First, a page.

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ANONYMUM: 'I fake my son’s "nude food" lunch box and I'm not even sorry.'


I remember it vividly. It was the first day of the school year and a friend of mine (let’s call her Jane) posted this gorgeous photo of her son in his uniform. “First day of Grade 2!”, read the caption.

Cute, I thought.

I swiped across to view the next image – a photo of his lunchbox. The caption: “Nude food lunch box, check!”

My first thought? That looks like SO much work.

My second was the realisation that my son’s lunchbox looks nothing like that (cue a visual of a sandwich in a zip lock bag, a muesli bar in plastic wrapping, a cheese Stringer and some fruit.)

The next time I caught up with Jane I told her how impressed I was with her lunchbox effort.

“I do it every day, everyone does it now. It’s just expected,” she replied.

Jane then explained the ‘nude food’ (i.e. food not wrapped in foil, plastic or commercial packaging) routine she follows to create this lunchbox masterpiece, day in and day out.

“Each morning it takes about five minutes putting it together but at least two hours of my Sunday is spent prepping it. I go to the market to get organic, fresh fruit and veggies, then the rest of the afternoon is spent either preparing the food, cooking or baking what I will need for the week.”

I stood there in shock, and then went home to fact check. Surely this can’t be right, I thought.

Much to my dismay, it was. It is.

It seems almost everyone is on this ‘nude food’ bandwagon, and those on it seem to love posting about it.


Don’t get me wrong, I appreciate eating nutritious food. I also appreciate the environment and reducing waste, but I appreciate my energy and my sanity more.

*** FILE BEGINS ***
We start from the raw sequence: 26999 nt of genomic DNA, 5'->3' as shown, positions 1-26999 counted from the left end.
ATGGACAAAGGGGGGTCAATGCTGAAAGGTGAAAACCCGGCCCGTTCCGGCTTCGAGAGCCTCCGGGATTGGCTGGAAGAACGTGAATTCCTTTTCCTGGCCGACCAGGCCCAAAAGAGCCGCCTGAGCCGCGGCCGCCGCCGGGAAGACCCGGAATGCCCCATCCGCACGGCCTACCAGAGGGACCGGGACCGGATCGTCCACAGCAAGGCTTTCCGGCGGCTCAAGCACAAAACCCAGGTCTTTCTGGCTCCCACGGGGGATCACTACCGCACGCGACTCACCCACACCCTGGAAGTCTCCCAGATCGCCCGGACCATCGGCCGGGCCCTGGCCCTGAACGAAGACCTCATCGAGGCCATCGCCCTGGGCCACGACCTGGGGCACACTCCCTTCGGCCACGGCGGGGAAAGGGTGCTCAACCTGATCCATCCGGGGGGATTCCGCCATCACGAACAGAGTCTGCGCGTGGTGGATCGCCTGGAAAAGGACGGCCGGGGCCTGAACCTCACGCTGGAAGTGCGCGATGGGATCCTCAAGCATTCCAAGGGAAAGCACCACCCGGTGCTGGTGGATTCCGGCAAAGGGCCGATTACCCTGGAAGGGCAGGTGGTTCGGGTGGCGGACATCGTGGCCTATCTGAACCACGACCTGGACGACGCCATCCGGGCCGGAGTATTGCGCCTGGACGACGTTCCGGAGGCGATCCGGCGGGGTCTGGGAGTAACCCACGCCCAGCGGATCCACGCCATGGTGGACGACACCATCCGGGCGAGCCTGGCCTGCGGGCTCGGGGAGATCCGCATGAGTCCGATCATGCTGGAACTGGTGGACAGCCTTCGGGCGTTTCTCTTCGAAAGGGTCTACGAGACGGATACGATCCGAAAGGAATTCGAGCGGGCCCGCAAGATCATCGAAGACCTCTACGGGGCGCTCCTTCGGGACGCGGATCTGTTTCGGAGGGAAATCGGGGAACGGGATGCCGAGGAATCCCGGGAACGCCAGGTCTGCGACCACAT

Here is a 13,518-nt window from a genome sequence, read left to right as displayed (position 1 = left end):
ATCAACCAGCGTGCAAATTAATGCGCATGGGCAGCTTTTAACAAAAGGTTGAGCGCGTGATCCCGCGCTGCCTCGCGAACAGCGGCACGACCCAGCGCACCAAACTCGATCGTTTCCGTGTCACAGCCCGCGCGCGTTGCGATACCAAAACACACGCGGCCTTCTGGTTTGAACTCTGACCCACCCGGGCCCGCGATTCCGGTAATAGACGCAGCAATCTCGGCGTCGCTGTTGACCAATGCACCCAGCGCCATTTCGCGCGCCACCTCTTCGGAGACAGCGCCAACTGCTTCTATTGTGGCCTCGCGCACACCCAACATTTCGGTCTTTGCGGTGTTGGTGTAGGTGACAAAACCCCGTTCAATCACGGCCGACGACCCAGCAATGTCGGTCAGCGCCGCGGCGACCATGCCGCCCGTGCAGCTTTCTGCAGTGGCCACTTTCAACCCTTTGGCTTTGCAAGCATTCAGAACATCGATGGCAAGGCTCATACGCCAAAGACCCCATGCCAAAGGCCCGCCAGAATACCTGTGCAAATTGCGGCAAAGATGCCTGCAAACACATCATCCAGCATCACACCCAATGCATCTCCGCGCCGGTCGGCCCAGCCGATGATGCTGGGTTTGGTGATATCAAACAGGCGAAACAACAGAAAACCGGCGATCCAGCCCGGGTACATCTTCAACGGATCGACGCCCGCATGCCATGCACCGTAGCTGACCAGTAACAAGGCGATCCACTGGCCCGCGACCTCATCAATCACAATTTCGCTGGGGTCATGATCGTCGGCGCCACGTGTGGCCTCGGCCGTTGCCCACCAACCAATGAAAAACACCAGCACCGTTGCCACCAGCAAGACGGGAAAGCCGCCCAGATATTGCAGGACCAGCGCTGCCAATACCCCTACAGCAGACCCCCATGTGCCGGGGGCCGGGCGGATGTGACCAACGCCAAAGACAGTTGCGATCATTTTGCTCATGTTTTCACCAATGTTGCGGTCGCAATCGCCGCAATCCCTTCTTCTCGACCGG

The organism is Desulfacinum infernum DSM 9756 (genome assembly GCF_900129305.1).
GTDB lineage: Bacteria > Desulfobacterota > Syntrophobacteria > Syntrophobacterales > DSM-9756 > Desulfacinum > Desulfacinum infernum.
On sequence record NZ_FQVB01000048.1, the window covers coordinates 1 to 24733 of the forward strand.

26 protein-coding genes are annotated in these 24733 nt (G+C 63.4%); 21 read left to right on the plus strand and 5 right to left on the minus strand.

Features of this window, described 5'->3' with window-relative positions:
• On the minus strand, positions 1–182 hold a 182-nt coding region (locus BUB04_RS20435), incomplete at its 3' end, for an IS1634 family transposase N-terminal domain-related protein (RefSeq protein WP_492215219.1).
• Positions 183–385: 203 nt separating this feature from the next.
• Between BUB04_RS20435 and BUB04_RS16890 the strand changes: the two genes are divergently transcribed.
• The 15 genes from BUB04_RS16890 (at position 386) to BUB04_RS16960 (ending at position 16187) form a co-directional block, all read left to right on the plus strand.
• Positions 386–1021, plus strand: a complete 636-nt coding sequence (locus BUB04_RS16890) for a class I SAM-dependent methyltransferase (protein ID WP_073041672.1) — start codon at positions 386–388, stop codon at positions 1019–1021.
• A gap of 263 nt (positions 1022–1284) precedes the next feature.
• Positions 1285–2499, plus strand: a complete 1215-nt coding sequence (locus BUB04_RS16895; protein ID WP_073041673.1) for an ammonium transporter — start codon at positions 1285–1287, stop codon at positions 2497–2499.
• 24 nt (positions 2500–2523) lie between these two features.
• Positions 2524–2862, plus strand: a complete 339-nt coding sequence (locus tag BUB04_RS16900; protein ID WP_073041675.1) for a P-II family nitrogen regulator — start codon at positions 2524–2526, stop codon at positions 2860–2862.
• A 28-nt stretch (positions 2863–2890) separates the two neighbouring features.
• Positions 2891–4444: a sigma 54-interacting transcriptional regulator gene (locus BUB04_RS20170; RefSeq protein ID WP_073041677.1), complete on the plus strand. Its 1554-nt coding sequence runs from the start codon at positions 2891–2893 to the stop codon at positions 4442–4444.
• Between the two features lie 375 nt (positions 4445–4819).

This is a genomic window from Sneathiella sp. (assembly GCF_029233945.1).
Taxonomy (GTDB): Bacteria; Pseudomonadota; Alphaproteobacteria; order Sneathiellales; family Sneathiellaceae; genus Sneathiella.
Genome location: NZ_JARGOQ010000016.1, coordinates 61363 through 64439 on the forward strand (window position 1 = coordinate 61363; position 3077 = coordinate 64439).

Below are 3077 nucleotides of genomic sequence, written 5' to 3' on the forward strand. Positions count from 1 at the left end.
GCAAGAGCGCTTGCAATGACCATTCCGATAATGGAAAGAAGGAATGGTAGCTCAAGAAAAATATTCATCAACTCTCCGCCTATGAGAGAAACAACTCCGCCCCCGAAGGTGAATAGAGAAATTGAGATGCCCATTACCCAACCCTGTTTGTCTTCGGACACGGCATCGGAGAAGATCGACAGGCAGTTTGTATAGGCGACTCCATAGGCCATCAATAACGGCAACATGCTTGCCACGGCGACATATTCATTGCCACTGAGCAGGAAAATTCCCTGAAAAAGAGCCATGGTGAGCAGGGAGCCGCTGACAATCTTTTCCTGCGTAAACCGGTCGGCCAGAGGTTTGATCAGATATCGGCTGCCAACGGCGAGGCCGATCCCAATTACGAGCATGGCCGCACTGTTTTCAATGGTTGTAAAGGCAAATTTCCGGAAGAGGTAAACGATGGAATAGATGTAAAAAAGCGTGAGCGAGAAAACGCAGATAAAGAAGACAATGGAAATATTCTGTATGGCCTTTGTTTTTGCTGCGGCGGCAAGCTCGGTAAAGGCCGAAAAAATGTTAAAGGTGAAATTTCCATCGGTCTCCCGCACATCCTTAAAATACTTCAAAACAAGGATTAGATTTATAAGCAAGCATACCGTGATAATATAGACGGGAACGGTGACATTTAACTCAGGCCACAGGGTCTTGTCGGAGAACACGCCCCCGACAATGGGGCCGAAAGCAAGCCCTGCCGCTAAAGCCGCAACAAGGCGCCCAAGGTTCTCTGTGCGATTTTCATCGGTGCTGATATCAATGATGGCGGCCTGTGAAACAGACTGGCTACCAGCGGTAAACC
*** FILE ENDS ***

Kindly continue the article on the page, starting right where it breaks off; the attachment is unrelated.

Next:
Simply put, there is no way that I have the time to do this. To be honest, even if I did have the time I would much rather be spending it with my family and friends, making actual memories and enjoying my life then spending two hours of my Sunday preparing nude food for my son’s lunchbox because “everybody’s doing it.”

But I can pretend.

So that’s when it started. That was when I decided I would do it – that I would cheat. The next morning, for the first time, I faked a nude food lunch box. And I have continued to do it ever since.


Let me paint a visual: inside the carefully sectioned lunch box or bento box (whatever bloody box it is) that I went out and purchased (because we need to look the part) I put in an apple (totes nude), banana (only nature’s wrapping there), I removed sultanas from the plastic bag they came in, removed popcorn from its foil sleeve, even banana bread from its individual plastic wrapping and into the lunch box it went. Ta-da! A nude lunchbox.

And that is how it has been ever since: fake nude food lunchboxes five days a week. And you know what? No one could ever tell.

Before the judgement is passed and all the ‘simple’ suggestions for being authentically nude are sent my way, I would like to say a few things.

I do not feel guilty for doing this, I am not lazy and I am totally ethical (despite this small bending of the truth.) Because I’m sorry Nudies, but items like yoghurt and dried fruit do not just appear from nature. Unless you’re batch-culturing your own yoghurt, surely you’ve had a little help sourcing these ‘raw’ ingredients too.

But sadly, even if we all cheat, we still feel the pressure to do it.

It comes from far and wide. From celebrity parents’ Instagram feeds, school newsletters, heck – even the government is on board. There is both an unspoken and very much spoken expectation and judgement that surrounds nude food lunchboxes and frankly, everything about children’s food these days.

So, I will continue to fake it and not actually make it. There, I said it.